Tag Archive: chip daddy


426615_307388412659174_1530646521_nA bit of a Curates Egg for seekers of original music this week and those not familiar with Victorian satire should Google the phrase immediately. If, however, you are one of those people that are content to hear music with an already existing pedigree, then you will have a field day. But, tonight at least, there is something truly original on offer. Songs of Praise at The Victoria is always striving to bring in bands that tick boxes to do with boundary pushing attitudes, uniqueness and fresh sounds and tonight they have excelled themselves.

 

Nudybronque is a band that have built up quite a reputation over the last few years, evolving from a perfectly pleasant punk-pop four-piece to a truly mesmerising experimental indie band and the release of their latest e.p. Moondog merely confirmed them to be a band writing some of the best tunes in their field today. Tonight they are joined by Port Erin, another band who have striven to push the boundaries of their own musical development, these days plying a musical trade of space and atmospherics, subtle dynamics and an almost jazz inflected quality. Opening the show is Oui Legionnaires, a band that almost defies generic pigeonholing instead preferring to invent their own terms such as puzzle-pop and yelpcore. No idea what that means? No, me neither, may it’s best you check them out.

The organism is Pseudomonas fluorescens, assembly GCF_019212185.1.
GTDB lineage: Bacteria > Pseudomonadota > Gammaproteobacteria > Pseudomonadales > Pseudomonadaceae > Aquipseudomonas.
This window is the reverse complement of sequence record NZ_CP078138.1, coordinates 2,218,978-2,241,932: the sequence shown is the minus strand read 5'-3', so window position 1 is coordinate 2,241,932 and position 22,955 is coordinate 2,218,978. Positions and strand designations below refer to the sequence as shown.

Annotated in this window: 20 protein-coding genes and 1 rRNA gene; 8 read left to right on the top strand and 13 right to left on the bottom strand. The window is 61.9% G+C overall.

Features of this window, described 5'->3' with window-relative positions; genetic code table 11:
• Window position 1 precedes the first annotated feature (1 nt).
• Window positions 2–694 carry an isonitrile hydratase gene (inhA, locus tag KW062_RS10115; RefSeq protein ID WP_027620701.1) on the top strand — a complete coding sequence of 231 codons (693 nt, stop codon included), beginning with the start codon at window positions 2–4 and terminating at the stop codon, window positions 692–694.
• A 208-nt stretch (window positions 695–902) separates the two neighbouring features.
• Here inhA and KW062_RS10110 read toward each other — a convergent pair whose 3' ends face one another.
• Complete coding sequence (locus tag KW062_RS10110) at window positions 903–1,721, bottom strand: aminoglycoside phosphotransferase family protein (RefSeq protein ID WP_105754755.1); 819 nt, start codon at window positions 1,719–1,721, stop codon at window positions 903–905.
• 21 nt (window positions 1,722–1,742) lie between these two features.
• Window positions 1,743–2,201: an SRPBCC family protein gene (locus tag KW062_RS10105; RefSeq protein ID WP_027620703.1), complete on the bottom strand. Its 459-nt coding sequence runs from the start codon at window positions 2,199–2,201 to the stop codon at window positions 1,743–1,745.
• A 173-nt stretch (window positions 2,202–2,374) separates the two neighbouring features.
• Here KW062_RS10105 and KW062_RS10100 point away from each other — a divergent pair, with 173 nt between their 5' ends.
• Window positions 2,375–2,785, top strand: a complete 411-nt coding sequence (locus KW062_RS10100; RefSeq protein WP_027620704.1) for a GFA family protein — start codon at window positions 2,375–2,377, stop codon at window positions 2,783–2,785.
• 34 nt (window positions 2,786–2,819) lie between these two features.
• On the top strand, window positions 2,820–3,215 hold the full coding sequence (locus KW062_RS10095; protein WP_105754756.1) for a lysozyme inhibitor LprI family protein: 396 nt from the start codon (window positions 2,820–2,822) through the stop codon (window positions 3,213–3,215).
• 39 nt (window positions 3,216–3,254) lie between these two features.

Something far more describable is at The Beehive in the guise of Robert Brown, a troubadour whose style falls on the less fey side of Nick Drake and the sweeter edge of Jimmy Page.

 

The big event for Friday is the Ocelot Magazines Eighth Birthday bash at The Victoria. Being a publication with strong connections to the local music scene, you can imagine that they are able to pull in the best bands around and this line-up is a bit of a corker. Headlining is the newly re-emerged Racket, now fully embracing their brit-pop leanings and elevated to a five piece but with all the live swagger and attitude that you associate with the band of old. Vienna Ditto offers a contrasting sheen of wild-eyed rockabilly riffs and sparse, atmospheric electronica whilst looking like collaboration between a mad scientist and a jazz chantress. Boss Cloth brings the noise, as it were, a heavy yet melodic wave of grunged rock riffs and drum dynamics. Opening the night will be Chip Daddy (pictured) a man as well known for his outrageous off stage stunts as he is for his onstage rap parody.

 

Rumbustious…that’s a good word isn’t it? Rumbustious music can be found at The Beehive courtesy of M.O.D. who play Balkan inspired folk using everything from washboards to double bass, harmoniums to clarinets and will be playing songs from last years wonderfully titled Travelling at The Speed of Cattle. If something smoother is called for, Benji Clements will be playing in full band mode at The Royal Oak and the ska and reggae creations of SN Dubstation can be found at The Liquor Lounge.

 

Other options are the rock, blues and swing standards of The Teddy White Band at The Rolleston and classic covers from Switch at The New Inn.